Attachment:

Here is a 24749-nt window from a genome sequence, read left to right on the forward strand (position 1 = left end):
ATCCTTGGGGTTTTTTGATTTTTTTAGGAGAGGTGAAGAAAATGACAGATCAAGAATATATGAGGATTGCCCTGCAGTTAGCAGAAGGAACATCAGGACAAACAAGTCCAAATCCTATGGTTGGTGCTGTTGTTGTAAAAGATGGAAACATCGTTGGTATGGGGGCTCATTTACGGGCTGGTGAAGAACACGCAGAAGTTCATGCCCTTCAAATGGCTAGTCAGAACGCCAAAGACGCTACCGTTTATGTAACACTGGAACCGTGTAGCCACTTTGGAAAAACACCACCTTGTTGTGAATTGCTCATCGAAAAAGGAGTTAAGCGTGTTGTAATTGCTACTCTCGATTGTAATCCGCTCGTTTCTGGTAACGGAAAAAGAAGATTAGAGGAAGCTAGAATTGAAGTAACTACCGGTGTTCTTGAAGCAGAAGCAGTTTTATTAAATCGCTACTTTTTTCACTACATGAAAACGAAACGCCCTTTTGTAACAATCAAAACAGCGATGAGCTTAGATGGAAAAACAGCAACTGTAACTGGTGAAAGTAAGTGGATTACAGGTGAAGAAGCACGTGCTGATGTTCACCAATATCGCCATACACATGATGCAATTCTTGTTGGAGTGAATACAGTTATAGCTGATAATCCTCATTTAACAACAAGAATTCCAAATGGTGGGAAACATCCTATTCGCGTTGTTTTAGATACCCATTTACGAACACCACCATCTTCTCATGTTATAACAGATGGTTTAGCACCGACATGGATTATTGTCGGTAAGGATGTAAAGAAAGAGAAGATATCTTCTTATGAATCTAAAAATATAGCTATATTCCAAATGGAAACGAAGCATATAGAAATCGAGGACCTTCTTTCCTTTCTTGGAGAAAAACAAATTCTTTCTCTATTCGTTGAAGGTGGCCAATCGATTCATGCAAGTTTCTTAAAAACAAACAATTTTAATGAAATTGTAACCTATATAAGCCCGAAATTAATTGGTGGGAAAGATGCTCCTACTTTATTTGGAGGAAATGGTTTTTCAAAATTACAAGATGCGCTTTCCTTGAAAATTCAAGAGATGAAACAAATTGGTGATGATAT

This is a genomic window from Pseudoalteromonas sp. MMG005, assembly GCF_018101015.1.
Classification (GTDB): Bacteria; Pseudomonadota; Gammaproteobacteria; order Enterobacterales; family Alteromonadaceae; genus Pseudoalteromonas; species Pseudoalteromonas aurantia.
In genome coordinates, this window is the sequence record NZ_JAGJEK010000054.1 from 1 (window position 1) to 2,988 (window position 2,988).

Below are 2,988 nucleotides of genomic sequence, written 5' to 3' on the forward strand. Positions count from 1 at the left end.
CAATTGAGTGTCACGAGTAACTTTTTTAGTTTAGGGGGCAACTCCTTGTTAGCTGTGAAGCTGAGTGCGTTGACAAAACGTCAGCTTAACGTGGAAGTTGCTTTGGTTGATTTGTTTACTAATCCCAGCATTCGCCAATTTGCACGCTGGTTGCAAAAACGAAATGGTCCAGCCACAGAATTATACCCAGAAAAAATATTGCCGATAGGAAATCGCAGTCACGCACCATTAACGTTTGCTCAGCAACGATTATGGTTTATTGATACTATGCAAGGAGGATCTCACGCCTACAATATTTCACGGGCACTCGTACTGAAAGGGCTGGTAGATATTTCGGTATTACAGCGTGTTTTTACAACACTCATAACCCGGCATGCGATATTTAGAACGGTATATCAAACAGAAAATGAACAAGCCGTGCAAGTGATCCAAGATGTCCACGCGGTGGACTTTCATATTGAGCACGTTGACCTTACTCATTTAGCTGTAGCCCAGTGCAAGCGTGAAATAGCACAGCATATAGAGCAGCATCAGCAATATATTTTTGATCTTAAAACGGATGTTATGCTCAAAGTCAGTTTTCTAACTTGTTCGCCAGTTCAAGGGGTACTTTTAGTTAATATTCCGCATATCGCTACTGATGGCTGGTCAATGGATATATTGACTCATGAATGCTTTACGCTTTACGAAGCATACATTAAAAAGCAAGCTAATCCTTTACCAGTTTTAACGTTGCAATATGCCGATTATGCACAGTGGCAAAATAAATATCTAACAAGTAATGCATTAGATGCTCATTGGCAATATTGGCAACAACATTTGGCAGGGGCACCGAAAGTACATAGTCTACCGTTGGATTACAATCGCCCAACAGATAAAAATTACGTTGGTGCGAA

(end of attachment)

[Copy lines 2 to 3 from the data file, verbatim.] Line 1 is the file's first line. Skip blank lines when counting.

ATCCTTGGGGTTTTTTGATTTTTTTAGGAGAGGTGAAGAAAATGACAGATCAAGAATATATGAGGATTGCCCTGCAGTTAGCAGAAGGAACATCAGGACAAACAAGTCCAAATCCTATGGTTGGTGCTGTTGTTGTAAAAGATGGAAACATCGTTGGTATGGGGGCTCATTTACGGGCTGGTGAAGAACACGCAGAAGTTCATGCCCTTCAAATGGCTAGTCAGAACGCCAAAGACGCTACCGTTTATGTAACACTGGAACCGTGTAGCCACTTTGGAAAAACACCACCTTGTTGTGAATTGCTCATCGAAAAAGGAGTTAAGCGTGTTGTAATTGCTACTCTCGATTGTAATCCGCTCGTTTCTGGTAACGGAAAAAGAAGATTAGAGGAAGCTAGAATTGAAGTAACTACCGGTGTTCTTGAAGCAGAAGCAGTTTTATTAAATCGCTACTTTTTTCACTACATGAAAACGAAACGCCCTTTTGTAACAATCAAAACAGCGATGAGCTTAGATGGAAAAACAGCAACTGTAACTGGTGAAAGTAAGTGGATTACAGGTGAAGAAGCACGTGCTGATGTTCACCAATATCGCCATACACATGATGCAATTCTTGTTGGAGTGAATACAGTTATAGCTGATAATCCTCATTTAACAACAAGAATTCCAAATGGTGGGAAACATCCTATTCGCGTTGTTTTAGATACCCATTTACGAACACCACCATCTTCTCATGTTATAACAGATGGTTTAGCACCGACATGGATTATTGTCGGTAAGGATGTAAAGAAAGAGAAGATATCTTCTTATGAATCTAAAAATATAGCTATATTCCAAATGGAAACGAAGCATATAGAAATCGAGGACCTTCTTTCCTTTCTTGGAGAAAAACAAATTCTTTCTCTATTCGTTGAAGGTGGCCAATCGATTCATGCAAGTTTCTTAAAAACAAACAATTTTAATGAAATTGTAACCTATATAAGCCCGAAATTAATTGGTGGGAAAGATGCTCCTACTTTATTTGGAGGAAATGGTTTTTCAAAATTACAAGATGCGCTTTCCTTGAAAATTCAAGAGATGAAACAAATTGGTGATGATAT

This is a genomic window from Pseudoalteromonas sp. MMG005, assembly GCF_018101015.1.